| Theater |

Review: Relatively Speaking Brings Early Ayckbourn to Germinal Stage

Keep Westword Free
I Support
  • Local
  • Community
  • Journalism
  • logo

Support the independent voice of Denver and help keep the future of Westword free.

The witty, surprising dialogue is as tangled and twisty, as continually knotting and unfurling, as a ball of wool between the paws of a kitten. Nothing sounds serious, though there’s a whisper of something darker underlying the action, an acknowledgment of the anger and misunderstanding that underlie many marriages, a profound, even gleeful cynicism about the remotest possibility of honest relationships. This is Relatively Speaking, written in the 1960s and the first breakout hit of famed English comic playwright Alan Ayckbourn. Though the play, currently receiving a workmanlike, and sometimes better, production at Germinal Stage, is an early one, it already shows signs of Ayckbourn’s talent: It’s tightly and cleverly constructed, and periodically sounds like an inspired combination of P.G. Wodehouse and Oscar Wilde.

The first scene features a young couple, Greg and Ginny. They’re somewhat broke but getting by, and Ginny’s about to go for a visit with her parents in the country — or so she says. Greg is a little confused by the fact that she doesn’t want him to go with her. He also can’t quite understand why flowers and candy keep arriving at the flat, or what a pair of plaid slippers is doing under the bed. But he’s in love and has proposed, and, Ginny having carelessly left the address lying around, he decides to take the train to her parents’ house, to meet them and surprise her. Her train is delayed, and he arrives ahead of her. Alas, Philip and Sheila aren’t Ginny’s parents at all: Philip is her ex-boss, the older lover she’s now decided to ditch. Misunderstandings multiply and insanely funny sequences follow. Somehow Greg gives Philip the impression that his wife has dallied with several lovers in the past, including a very young one and a fellow in his nineties. Sheila is welcoming and kindly, but completely flummoxed by comments about a daughter she’s never had. It’s clear that Philip and Sheila’s marriage is empty, and you can’t hold much hope for the union of innocent Greg and minxy Ginny.

The production is well staged by Ed Baierlein, but it occasionally lacks the required wit, bite and energy. Both Ben Hilzer as Greg and Samara Bridwell as Ginny seem to be paying more attention to their English accents than to the essence of their characters — or even to having fun on stage. I’d like to see performances more free, playful and sincere here, and get a sense that, for all their absurdity, these are real people: Greg earnestly in love, Ginny perhaps enjoying her own duplicity and flirtatiousness just a little. Still, in an effectively understated performance, Randy Diamon gives us a huffing, stuffy, baffled and enraged Philip. And Erica Sarzin-Borrillo is the best reason of all — besides the chance to experience early Ayckbourn — to see this production. She gives herself wholeheartedly to every moment she’s on the stage, and her Sheila manages to be simultaneously opaque and completely open. Most of the time she’s kindly and befuddled, but every now and then there’s a sharpness in her dark eyes that tells you never to underestimate this apparently baffled soul.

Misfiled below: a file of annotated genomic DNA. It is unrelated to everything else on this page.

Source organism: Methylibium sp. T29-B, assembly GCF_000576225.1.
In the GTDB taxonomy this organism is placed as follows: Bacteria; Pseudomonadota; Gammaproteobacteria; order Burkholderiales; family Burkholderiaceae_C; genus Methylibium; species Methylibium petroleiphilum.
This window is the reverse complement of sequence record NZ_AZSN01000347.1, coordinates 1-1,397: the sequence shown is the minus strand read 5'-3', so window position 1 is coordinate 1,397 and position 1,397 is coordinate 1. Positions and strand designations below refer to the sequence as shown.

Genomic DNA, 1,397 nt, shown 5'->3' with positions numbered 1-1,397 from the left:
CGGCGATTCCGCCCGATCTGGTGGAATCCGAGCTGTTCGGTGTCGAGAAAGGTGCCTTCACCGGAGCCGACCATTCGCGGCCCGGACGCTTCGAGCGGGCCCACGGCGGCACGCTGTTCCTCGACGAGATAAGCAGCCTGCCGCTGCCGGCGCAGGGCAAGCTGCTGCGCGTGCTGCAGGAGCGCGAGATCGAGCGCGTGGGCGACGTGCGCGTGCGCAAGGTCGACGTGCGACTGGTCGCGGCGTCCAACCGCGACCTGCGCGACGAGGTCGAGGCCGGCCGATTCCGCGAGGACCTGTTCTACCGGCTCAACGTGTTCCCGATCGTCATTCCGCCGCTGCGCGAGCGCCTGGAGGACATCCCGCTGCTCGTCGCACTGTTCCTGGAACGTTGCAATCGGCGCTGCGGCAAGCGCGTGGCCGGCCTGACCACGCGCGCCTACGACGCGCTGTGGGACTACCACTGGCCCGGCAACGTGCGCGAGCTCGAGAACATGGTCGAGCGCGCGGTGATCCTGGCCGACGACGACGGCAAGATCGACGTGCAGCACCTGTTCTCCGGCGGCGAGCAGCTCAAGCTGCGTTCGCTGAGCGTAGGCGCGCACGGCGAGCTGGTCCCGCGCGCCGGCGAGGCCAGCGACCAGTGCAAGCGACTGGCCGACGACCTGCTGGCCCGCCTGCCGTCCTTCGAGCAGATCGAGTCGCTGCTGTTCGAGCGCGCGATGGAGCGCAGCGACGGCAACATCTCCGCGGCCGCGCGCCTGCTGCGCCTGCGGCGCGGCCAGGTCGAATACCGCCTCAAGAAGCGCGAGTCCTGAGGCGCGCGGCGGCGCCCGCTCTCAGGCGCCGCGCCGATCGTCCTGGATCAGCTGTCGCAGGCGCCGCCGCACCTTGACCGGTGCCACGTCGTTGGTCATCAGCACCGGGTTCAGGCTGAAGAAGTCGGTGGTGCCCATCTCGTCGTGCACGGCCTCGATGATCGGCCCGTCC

Relatively Speaking, presented by Germinal Stage through September 20, 73rd Avenue Playhouse, 7287 Lowell Boulevard, Westminster, 303-455-7108, germinalstage.com.

Keep Westword Free... Since we started Westword, it has been defined as the free, independent voice of Denver, and we would like to keep it that way. Offering our readers free access to incisive coverage of local news, food and culture. Producing stories on everything from political scandals to the hottest new bands, with gutsy reporting, stylish writing, and staffers who've won everything from the Society of Professional Journalists' Sigma Delta Chi feature-writing award to the Casey Medal for Meritorious Journalism. But with local journalism's existence under siege and advertising revenue setbacks having a larger impact, it is important now more than ever for us to rally support behind funding our local journalism. You can help by participating in our "I Support" membership program, allowing us to keep covering Denver with no paywalls.

We use cookies to collect and analyze information on site performance and usage, and to enhance and customize content and advertisements. By clicking 'X' or continuing to use the site, you agree to allow cookies to be placed. To find out more, visit our cookies policy and our privacy policy.


Join the Westword community and help support independent local journalism in Denver.


Join the Westword community and help support independent local journalism in Denver.